This review considers recent advances in the stem cell field focusing on the challenges and opportunities for their use in clinical practice. Various kinds of stem cells and their roles in the human organism are in the review described. Attention is given to the role of mesenchymal stem cells as a potential tool in regenerative medicine. The origin and consequences of existence of tumor-initiating cells known as cancer stem cells is discussed also in context of metastasis formation. It seems that tumor-initiating cells might be responsible for resistance to many conventional cancer therapies, which might explain the limitations of these therapeutic modalities. Furthermore, the review focuses to tumor homing property of adult mesenchymal (stromal) stem cells. The feasibility of mesenchymal stem cells isolation from human adipose tissue, their genetic modifications with suicide genes together with ability to find tumor in the organism make them an attractive vehicle for cancer therapy without systemic toxicity. Published achievements from our laboratory in stem cell-based gene cancer therapy are shortly summarized. Generally, it is believed that the stem cell therapies might be ideal future treatment modality for inherited, degenerative diseases and in curing human malignancies as well. (author)

  20. Stem Cell Therapy for Diabetic Erectile Dysfunction in Rats: A Meta-Analysis.

    Directory of Open Access Journals (Sweden)

    Mingchao Li

    Full Text Available Stem cell therapy is a novel method for the treatment of diabetic erectile dysfunction (ED. Many relative animal studies have been done to evaluate the efficacy of this therapy in rats.This meta-analysis was performed to compare the efficacy of different stem cell therapies, to evaluate the influential factors and to determine the optimal stem cell therapeutic strategy for diabetic ED.We searched the studies analyzing the efficacy of stem cell therapy for diabetic ED in rats published before September 30, 2015 in PubMed, Web of Science and EBSCO. A random effects meta-analysis was conducted to assess the outcomes of stem cell therapy. Subgroup analysis was also performed by separating these studies based on their different characteristics. Changes in the ratio of intracavernous pressure (ICP to mean arterial pressure (MAP and in the structure of the cavernous body were compared.10 studies with 302 rats were enrolled in this meta-analysis. Pooled analysis of these studies showed a beneficial effect of stem cell therapy in improving erectile function of diabetic rats (SMD 4.03, 95% CI = 3.22 to 4.84, P< 0.001. In the stem cell therapy group, both the smooth muscle and endothelium content were much more than those in control group. There was also significant increase in the expression of endothelial nitric oxide synthase (eNOS and neuronal nitric oxide synthase (nNOS, the ratio of smooth muscle to collagen, as well as the secretion of vascular endothelial growth factor (VEGF. Besides, apoptotic cells were reduced by stem cell treatment. The subgroup analysis indicated that modified stem cells were more effective than those without modification.Our results confirmed that stem cell therapy could apparently improve the erectile function of diabetic rats. Some specific modification, especially the gene modification with growth factors, could improve the efficacy of stem cell therapy. Stem cell therapy has potential to be an effective therapeutic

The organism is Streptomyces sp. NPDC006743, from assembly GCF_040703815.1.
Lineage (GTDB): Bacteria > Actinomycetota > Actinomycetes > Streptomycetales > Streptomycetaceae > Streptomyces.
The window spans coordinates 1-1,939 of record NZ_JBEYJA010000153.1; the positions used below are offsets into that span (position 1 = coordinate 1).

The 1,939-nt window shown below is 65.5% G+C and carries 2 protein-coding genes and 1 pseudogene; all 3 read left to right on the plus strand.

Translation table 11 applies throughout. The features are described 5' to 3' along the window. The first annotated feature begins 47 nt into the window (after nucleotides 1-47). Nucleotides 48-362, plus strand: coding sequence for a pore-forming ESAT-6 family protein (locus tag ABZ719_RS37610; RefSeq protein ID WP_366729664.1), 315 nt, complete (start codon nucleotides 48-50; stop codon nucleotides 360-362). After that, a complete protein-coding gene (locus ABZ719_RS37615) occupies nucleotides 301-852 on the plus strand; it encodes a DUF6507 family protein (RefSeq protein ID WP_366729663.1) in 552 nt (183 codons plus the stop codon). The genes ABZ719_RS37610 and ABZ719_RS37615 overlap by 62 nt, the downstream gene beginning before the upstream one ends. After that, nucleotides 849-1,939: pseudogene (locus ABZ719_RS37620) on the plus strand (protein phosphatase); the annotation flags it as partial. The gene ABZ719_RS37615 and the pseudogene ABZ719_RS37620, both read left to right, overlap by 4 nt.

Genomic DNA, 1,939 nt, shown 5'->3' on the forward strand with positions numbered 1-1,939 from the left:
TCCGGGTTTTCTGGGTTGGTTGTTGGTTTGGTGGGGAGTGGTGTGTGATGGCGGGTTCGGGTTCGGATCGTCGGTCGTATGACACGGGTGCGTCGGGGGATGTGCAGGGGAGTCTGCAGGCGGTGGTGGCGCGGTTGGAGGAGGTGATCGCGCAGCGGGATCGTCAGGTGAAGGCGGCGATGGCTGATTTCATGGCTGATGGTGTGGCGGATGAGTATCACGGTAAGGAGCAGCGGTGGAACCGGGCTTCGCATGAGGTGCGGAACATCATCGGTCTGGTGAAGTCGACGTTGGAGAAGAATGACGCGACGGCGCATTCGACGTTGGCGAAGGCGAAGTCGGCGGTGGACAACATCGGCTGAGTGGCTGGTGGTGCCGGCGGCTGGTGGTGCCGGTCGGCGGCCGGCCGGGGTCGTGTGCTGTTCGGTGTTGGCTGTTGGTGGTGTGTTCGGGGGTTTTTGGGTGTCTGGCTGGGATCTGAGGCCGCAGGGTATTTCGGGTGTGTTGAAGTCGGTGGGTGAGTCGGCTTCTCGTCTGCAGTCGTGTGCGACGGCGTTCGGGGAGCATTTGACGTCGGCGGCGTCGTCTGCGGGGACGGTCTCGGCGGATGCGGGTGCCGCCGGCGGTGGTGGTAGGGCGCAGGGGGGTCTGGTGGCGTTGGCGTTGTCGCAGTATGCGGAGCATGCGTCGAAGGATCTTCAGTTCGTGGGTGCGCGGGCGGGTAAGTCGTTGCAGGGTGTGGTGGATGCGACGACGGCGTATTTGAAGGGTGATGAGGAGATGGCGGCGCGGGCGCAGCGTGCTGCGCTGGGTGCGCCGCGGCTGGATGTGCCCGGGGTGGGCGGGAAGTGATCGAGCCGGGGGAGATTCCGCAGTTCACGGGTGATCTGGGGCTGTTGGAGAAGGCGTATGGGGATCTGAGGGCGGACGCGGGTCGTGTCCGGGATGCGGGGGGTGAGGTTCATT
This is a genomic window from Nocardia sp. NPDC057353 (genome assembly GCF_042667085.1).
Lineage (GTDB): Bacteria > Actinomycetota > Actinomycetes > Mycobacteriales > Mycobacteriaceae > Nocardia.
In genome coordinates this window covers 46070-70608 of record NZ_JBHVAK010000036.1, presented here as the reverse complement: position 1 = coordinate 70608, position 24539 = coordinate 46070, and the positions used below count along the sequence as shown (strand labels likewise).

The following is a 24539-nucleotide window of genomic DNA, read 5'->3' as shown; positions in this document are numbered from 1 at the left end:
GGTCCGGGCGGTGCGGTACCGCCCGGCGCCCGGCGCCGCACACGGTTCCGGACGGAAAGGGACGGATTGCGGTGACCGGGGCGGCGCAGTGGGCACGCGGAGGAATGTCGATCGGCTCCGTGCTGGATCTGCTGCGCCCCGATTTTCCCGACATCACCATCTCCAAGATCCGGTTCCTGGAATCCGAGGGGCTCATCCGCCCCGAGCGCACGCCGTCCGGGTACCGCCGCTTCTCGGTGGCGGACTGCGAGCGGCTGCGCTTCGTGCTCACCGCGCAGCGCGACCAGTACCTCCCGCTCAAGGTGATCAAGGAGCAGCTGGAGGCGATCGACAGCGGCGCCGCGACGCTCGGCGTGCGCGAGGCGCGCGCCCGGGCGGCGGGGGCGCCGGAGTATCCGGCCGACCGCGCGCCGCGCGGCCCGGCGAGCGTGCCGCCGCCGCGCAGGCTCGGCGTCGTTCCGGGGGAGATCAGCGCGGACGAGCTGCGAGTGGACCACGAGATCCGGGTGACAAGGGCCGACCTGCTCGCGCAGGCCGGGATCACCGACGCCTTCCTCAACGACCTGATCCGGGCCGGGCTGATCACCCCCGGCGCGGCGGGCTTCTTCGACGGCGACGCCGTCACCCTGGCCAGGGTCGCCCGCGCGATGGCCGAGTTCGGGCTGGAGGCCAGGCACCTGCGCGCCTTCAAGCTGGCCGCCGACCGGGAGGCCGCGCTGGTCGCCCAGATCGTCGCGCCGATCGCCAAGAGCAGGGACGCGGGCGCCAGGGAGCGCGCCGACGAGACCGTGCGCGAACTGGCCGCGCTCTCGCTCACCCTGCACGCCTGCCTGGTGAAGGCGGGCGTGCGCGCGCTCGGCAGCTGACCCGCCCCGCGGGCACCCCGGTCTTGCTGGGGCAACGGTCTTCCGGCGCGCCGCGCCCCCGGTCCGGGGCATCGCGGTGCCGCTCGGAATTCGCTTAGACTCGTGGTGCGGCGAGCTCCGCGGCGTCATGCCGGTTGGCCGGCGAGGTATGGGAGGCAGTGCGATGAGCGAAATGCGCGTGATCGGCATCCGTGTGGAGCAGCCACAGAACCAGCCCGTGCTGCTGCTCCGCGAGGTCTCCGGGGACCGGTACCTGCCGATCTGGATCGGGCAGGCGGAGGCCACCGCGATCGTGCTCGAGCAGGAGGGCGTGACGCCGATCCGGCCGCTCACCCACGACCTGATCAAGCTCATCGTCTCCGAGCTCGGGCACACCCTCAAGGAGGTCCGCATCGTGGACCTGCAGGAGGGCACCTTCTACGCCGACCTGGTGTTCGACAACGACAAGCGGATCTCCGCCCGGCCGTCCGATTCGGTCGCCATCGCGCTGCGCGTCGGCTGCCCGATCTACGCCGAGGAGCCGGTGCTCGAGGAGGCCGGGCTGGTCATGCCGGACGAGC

1. Mesenchymal Stem Cell Therapy in Diabetes Mellitus: Progress and Challenges

    Directory of Open Access Journals (Sweden)

    Nagwa El-Badri

    2013-01-01

    Full Text Available Advanced type 2 diabetes mellitus is associated with significant morbidity and mortality due to cardiovascular, nervous, and renal complications. Attempts to cure diabetes mellitus using islet transplantation have been successful in providing a source for insulin secreting cells. However, limited donors, graft rejection, the need for continued immune suppression, and exhaustion of the donor cell pool prompted the search for a more sustained source of insulin secreting cells. Stem cell therapy is a promising alternative for islet transplantation in type 2 diabetic patients who fail to control hyperglycemia even with insulin injection. Autologous stem cell transplantation may provide the best outcome for those patients, since autologous cells are readily available and do not entail prolonged hospital stays or sustained immunotoxic therapy. Among autologous adult stem cells, mesenchymal stem cells (MSCs therapy has been applied with varying degrees of success in both animal models and in clinical trials. This review will focus on the advantages of MSCs over other types of stem cells and the possible mechanisms by which MSCs transplant restores normoglycemia in type 2 diabetic patients. Sources of MSCs including autologous cells from diabetic patients and the use of various differentiation protocols in relation to best transplant outcome will be discussed.